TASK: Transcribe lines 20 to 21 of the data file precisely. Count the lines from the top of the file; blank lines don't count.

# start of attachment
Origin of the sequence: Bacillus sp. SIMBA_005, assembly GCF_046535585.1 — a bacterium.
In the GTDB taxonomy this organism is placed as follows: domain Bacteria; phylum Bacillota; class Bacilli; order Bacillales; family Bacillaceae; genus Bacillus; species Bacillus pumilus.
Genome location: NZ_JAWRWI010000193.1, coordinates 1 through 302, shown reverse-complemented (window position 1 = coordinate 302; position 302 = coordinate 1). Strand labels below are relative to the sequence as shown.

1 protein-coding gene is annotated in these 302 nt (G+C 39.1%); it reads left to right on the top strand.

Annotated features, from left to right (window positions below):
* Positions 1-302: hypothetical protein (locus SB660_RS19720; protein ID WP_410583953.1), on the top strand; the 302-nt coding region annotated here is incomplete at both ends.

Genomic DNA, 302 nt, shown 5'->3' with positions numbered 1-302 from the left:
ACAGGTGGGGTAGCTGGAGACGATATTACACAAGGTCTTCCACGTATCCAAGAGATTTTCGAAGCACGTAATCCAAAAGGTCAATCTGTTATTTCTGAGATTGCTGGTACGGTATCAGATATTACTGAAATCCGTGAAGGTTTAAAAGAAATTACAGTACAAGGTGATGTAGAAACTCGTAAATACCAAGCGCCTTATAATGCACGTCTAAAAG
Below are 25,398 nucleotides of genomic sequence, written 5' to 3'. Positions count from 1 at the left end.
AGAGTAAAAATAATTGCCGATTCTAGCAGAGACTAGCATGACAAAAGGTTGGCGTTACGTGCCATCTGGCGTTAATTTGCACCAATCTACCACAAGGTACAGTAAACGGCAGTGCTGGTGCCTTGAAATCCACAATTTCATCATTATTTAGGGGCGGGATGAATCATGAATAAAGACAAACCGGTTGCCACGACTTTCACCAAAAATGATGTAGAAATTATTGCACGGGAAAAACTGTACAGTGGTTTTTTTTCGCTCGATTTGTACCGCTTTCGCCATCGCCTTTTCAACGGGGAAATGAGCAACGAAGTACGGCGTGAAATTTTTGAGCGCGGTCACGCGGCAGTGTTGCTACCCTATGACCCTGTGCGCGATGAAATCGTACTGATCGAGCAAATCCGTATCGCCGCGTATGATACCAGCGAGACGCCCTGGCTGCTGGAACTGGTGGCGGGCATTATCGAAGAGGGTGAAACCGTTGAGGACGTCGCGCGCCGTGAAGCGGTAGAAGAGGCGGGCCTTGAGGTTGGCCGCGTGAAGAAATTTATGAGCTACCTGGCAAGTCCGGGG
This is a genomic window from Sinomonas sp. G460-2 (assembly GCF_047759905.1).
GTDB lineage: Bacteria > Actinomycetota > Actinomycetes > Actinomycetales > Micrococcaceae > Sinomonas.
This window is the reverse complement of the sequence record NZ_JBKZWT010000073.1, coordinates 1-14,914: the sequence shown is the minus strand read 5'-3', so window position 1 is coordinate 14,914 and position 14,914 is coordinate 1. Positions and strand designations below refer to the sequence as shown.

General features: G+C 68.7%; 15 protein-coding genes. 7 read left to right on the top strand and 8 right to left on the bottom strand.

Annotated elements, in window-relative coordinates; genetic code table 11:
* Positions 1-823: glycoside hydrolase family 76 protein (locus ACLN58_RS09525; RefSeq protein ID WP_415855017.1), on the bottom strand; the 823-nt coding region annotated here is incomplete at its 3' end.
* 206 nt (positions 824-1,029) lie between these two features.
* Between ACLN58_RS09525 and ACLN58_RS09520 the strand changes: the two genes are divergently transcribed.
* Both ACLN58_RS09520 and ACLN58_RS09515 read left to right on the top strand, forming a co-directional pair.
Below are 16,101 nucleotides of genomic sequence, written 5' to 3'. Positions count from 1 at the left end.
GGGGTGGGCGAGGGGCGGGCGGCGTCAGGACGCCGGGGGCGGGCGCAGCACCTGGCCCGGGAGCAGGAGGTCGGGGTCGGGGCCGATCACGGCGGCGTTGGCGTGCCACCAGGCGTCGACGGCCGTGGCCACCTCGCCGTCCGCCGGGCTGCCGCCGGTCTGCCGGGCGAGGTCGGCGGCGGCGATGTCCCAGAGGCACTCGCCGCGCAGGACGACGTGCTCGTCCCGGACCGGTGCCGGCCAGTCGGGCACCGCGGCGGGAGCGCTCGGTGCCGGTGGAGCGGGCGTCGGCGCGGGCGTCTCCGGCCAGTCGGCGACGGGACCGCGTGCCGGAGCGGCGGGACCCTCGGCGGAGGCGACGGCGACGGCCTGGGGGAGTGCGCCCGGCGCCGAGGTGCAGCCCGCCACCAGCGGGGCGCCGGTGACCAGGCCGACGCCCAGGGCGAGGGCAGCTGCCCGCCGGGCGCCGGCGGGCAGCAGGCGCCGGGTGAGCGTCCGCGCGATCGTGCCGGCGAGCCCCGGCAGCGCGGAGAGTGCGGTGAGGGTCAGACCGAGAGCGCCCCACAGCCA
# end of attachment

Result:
Below are 16,101 nucleotides of genomic sequence, written 5' to 3'. Positions count from 1 at the left end.
GGGGTGGGCGAGGGGCGGGCGGCGTCAGGACGCCGGGGGCGGGCGCAGCACCTGGCCCGGGAGCAGGAGGTCGGGGTCGGGGCCGATCACGGCGGCGTTGGCGTGCCACCAGGCGTCGACGGCCGTGGCCACCTCGCCGTCCGCCGGGCTGCCGCCGGTCTGCCGGGCGAGGTCGGCGGCGGCGATGTCCCAGAGGCACTCGCCGCGCAGGACGACGTGCTCGTCCCGGACCGGTGCCGGCCAGTCGGGCACCGCGGCGGGAGCGCTCGGTGCCGGTGGAGCGGGCGTCGGCGCGGGCGTCTCCGGCCAGTCGGCGACGGGACCGCGTGCCGGAGCGGCGGGACCCTCGGCGGAGGCGACGGCGACGGCCTGGGGGAGTGCGCCCGGCGCCGAGGTGCAGCCCGCCACCAGCGGGGCGCCGGTGACCAGGCCGACGCCCAGGGCGAGGGCAGCTGCCCGCCGGGCGCCGGCGGGCAGCAGGCGCCGGGTGAGCGTCCGCGCGATCGTGCCGGCGAGCCCCGGCAGCGCGGAGAGTGCGGTGAGGGTCAGACCGAGAGCGCCCCACAGCCA